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Published 30th August 2002

Vol 43 No 17


Winning Biya mile

The government is set free by an election landslide and an opposition collapse

President Paul Biya is now likely to exploit June's electoral triumph by bringing the presidential poll forward a year to late 2003. His Rassemblement Démocratique du Peuple Camerounais won more convincingly than in the stolen vote of 1992 and 1997. Biya has moved key ally Marafa Hamidou Yaya to the Territorial Administration Ministry, which controls the electoral machinery. With 133 of the National Assembly's 180 seats, the RDPC landslide postpones the pressure to tackle corruption. Biya has three alternatives. He can run for re-election, win, and serve a full seven-year term; pick a successor from the RDPC and stand down; or stand, win but not serve the full term. The third choice looks most probable. The legislative elections were a test for potential successors, making them demonstrate the RDPC's support in their home areas. Premier Peter Mafany Musonge, Speaker of the National Assembly Cavaye Yeguie Djibril, RDPC Secretary General Joseph Charles Doumba, and Marafa all passed with flying colours; Marafa, the least overtly ambitious, did best. Like other long-time leaders, Biya needs safety from potential prosecution for human rights abuses and the corruption of his administration. For now the RDPC focuses on holding power through its network of ethnic constituencies: individuals or factions who question Biya's leadership are quickly dismissed or sidelined. To maintain that hold over the party, the Biya succession will be kept opaque.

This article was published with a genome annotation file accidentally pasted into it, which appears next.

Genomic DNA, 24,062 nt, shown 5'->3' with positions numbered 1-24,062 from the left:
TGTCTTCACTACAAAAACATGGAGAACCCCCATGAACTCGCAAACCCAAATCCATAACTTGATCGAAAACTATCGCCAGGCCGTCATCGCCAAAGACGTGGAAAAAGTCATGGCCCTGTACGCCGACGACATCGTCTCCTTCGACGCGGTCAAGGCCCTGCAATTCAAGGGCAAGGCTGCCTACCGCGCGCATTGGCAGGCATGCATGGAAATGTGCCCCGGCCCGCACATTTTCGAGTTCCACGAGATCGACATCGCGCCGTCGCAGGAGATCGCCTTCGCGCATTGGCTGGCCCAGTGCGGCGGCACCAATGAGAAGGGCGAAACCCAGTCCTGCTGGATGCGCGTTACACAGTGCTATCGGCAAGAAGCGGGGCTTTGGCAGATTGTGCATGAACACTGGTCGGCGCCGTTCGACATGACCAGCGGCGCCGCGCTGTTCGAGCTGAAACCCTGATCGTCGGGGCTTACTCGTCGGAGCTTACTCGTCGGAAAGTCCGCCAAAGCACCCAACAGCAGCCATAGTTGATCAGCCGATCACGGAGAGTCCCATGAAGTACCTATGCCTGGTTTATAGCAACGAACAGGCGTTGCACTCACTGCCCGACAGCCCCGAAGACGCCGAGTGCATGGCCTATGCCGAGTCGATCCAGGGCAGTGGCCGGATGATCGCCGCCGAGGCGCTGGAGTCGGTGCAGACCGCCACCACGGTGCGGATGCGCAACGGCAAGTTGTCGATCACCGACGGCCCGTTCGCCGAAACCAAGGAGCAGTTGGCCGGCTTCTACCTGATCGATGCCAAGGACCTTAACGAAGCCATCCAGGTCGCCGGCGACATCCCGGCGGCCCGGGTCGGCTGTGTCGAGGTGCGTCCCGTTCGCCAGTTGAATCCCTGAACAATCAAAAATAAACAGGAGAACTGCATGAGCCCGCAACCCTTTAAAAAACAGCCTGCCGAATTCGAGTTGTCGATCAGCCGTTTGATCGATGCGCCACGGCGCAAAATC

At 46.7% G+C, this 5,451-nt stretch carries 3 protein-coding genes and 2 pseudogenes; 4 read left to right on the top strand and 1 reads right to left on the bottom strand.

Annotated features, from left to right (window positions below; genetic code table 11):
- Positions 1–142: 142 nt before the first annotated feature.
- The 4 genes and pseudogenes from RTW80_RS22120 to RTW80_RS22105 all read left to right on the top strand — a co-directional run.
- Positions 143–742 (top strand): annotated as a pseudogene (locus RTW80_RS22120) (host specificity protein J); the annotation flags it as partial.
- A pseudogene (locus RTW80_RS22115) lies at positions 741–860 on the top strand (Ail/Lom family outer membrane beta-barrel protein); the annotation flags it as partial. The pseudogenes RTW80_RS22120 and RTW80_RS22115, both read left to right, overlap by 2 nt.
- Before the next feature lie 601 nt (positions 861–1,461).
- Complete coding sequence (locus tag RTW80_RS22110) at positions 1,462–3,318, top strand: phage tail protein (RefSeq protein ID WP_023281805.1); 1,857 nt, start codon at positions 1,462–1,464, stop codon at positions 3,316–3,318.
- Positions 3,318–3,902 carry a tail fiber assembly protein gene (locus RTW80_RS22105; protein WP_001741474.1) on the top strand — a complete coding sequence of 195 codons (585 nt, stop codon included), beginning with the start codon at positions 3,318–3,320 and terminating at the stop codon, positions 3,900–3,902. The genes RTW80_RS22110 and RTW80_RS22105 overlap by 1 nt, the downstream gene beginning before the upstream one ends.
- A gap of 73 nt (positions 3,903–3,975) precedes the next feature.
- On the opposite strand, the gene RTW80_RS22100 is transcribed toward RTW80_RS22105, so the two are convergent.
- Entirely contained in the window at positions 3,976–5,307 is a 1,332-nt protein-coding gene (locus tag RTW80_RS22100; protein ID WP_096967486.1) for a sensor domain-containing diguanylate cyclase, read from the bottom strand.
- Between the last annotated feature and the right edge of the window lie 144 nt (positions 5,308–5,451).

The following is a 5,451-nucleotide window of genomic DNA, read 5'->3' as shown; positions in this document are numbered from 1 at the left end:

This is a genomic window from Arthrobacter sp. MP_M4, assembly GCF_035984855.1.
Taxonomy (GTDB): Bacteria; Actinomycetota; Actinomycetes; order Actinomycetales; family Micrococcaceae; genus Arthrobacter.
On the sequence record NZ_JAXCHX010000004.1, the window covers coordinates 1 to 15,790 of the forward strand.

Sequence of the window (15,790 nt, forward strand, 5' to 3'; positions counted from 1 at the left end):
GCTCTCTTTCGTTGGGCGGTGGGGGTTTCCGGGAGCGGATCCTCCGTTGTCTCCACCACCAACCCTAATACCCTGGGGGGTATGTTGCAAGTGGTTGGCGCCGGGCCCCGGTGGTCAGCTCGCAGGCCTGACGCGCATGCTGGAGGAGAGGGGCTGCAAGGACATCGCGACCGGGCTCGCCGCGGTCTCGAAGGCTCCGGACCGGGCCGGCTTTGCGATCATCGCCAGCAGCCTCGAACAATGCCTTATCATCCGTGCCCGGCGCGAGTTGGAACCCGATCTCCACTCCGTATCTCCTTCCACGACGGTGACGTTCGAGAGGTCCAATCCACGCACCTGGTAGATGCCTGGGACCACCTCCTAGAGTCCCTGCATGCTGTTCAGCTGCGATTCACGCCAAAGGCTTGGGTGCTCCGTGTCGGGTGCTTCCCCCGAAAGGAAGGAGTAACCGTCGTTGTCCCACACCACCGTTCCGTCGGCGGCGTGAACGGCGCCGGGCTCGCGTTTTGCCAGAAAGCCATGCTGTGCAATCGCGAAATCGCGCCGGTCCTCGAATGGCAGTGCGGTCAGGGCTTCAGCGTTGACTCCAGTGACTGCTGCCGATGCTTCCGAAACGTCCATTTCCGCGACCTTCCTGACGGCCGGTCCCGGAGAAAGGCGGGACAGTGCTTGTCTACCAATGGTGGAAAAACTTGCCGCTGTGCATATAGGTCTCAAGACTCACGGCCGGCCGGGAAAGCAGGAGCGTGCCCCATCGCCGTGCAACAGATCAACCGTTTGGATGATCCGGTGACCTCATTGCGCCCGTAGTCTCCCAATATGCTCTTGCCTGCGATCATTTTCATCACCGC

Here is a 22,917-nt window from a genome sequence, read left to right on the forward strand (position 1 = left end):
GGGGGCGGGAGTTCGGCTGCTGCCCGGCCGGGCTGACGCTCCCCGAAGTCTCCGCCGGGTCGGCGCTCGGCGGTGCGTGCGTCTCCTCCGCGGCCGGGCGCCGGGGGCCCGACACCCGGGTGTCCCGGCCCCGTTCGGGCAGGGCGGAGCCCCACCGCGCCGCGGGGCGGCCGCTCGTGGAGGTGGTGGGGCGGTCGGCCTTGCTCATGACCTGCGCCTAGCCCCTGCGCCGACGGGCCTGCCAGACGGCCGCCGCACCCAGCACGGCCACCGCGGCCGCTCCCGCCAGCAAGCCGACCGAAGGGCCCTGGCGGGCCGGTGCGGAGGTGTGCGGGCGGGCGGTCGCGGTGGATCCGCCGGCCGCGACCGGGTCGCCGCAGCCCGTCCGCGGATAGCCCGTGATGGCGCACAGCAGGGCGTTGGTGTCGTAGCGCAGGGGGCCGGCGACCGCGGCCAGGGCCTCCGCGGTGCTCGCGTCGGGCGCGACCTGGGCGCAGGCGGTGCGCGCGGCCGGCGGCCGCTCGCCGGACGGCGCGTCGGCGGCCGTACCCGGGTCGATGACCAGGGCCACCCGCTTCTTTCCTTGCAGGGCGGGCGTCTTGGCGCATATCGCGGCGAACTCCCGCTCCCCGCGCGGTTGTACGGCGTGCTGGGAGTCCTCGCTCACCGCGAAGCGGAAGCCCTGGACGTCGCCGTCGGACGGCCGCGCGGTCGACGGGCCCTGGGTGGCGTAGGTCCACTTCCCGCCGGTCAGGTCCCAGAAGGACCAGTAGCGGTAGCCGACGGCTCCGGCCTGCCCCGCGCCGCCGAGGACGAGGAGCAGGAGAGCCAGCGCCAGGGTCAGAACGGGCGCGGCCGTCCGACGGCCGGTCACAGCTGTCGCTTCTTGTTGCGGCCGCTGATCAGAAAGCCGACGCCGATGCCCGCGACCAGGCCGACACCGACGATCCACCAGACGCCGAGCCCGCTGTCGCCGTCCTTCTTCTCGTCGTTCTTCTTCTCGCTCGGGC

President, people, parties

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President Paul Biya has been in power since 1982, and the 1997 constitution allows him two more seven-year terms. He will almost certainly be the presidential candidate of the Ras...

Digging a hole

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